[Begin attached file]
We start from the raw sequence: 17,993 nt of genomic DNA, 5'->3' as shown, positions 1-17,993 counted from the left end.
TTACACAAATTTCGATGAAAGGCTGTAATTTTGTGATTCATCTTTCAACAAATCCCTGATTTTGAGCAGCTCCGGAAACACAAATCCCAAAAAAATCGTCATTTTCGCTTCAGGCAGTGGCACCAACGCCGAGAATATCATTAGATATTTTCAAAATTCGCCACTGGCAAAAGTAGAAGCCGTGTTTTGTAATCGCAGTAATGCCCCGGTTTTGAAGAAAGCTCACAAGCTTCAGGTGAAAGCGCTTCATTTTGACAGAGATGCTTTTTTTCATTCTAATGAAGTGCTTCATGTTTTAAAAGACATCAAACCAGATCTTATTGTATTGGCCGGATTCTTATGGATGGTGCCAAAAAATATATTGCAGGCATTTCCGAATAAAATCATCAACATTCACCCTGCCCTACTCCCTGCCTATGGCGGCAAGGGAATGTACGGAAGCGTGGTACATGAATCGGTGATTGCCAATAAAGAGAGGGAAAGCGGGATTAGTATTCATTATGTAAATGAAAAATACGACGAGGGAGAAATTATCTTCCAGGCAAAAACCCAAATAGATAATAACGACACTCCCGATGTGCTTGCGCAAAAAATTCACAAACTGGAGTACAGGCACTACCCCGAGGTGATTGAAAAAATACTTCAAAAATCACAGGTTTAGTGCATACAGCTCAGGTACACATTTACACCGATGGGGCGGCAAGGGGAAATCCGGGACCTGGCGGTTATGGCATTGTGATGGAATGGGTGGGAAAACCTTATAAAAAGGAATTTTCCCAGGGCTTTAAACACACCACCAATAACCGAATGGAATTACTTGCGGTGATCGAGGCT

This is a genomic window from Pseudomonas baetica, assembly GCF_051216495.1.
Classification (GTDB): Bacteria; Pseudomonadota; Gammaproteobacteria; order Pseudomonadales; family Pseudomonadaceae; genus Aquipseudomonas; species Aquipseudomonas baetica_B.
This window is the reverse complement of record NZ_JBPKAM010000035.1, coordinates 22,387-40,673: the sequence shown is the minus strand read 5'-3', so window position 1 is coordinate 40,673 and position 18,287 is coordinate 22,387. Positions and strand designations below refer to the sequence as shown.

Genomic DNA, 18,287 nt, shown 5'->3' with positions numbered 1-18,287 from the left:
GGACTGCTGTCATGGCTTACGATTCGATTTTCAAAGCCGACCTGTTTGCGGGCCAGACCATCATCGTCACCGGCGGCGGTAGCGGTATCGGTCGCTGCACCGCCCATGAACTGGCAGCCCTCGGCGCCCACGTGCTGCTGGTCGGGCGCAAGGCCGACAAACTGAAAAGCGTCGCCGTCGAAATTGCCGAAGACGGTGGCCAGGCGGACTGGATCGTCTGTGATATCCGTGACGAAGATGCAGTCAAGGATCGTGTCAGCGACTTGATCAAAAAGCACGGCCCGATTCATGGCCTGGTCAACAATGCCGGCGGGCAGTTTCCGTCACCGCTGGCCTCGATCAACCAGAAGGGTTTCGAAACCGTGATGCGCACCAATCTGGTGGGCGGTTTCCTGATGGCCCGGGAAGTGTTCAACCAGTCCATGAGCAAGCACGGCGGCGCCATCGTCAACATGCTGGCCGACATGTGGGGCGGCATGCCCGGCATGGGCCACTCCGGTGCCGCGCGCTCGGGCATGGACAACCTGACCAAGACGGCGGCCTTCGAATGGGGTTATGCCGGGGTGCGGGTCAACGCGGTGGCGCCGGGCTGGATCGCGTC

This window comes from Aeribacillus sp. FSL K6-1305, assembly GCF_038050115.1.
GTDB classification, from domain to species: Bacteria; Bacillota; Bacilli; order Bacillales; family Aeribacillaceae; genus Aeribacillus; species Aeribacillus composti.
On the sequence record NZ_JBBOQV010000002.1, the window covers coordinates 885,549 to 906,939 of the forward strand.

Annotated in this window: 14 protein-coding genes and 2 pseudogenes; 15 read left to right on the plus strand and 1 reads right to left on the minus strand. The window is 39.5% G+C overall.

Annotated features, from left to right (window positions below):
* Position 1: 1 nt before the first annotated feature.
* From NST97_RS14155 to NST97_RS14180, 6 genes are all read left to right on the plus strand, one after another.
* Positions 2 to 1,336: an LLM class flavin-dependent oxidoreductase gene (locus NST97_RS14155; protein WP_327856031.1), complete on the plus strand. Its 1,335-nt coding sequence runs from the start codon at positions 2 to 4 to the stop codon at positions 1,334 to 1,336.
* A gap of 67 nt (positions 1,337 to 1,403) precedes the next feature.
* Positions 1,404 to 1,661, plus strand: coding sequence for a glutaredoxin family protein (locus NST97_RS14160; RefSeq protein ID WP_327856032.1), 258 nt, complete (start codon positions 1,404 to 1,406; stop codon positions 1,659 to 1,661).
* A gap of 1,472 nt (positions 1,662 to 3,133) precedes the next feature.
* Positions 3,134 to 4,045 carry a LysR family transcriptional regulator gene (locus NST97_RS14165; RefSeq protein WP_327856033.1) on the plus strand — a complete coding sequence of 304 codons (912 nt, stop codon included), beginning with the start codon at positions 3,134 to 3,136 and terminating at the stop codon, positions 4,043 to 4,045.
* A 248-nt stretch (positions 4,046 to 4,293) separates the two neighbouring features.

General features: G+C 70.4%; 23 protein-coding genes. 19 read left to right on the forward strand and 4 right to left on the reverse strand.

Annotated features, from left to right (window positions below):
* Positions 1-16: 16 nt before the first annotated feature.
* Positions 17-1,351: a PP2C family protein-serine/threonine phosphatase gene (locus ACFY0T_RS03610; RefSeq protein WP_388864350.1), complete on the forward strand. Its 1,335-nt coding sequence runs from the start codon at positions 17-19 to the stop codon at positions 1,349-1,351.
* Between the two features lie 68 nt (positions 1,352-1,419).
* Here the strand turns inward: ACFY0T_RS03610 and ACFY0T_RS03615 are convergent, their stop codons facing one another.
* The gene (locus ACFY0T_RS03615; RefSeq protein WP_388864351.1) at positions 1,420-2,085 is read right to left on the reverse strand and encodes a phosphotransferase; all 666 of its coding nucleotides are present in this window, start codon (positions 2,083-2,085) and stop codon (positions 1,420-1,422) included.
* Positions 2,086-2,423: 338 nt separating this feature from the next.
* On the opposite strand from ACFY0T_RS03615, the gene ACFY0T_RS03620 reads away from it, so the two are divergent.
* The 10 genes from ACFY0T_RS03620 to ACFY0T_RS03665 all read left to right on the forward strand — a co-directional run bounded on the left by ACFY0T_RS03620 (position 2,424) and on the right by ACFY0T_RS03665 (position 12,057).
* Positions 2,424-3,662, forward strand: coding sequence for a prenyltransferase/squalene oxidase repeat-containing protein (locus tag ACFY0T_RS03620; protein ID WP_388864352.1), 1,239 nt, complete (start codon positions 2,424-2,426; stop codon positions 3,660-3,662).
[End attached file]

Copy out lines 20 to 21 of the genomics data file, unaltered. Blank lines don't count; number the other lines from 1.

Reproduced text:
* A 248-nt stretch (positions 4,046 to 4,293) separates the two neighbouring features.

General features: G+C 70.4%; 23 protein-coding genes. 19 read left to right on the forward strand and 4 right to left on the reverse strand.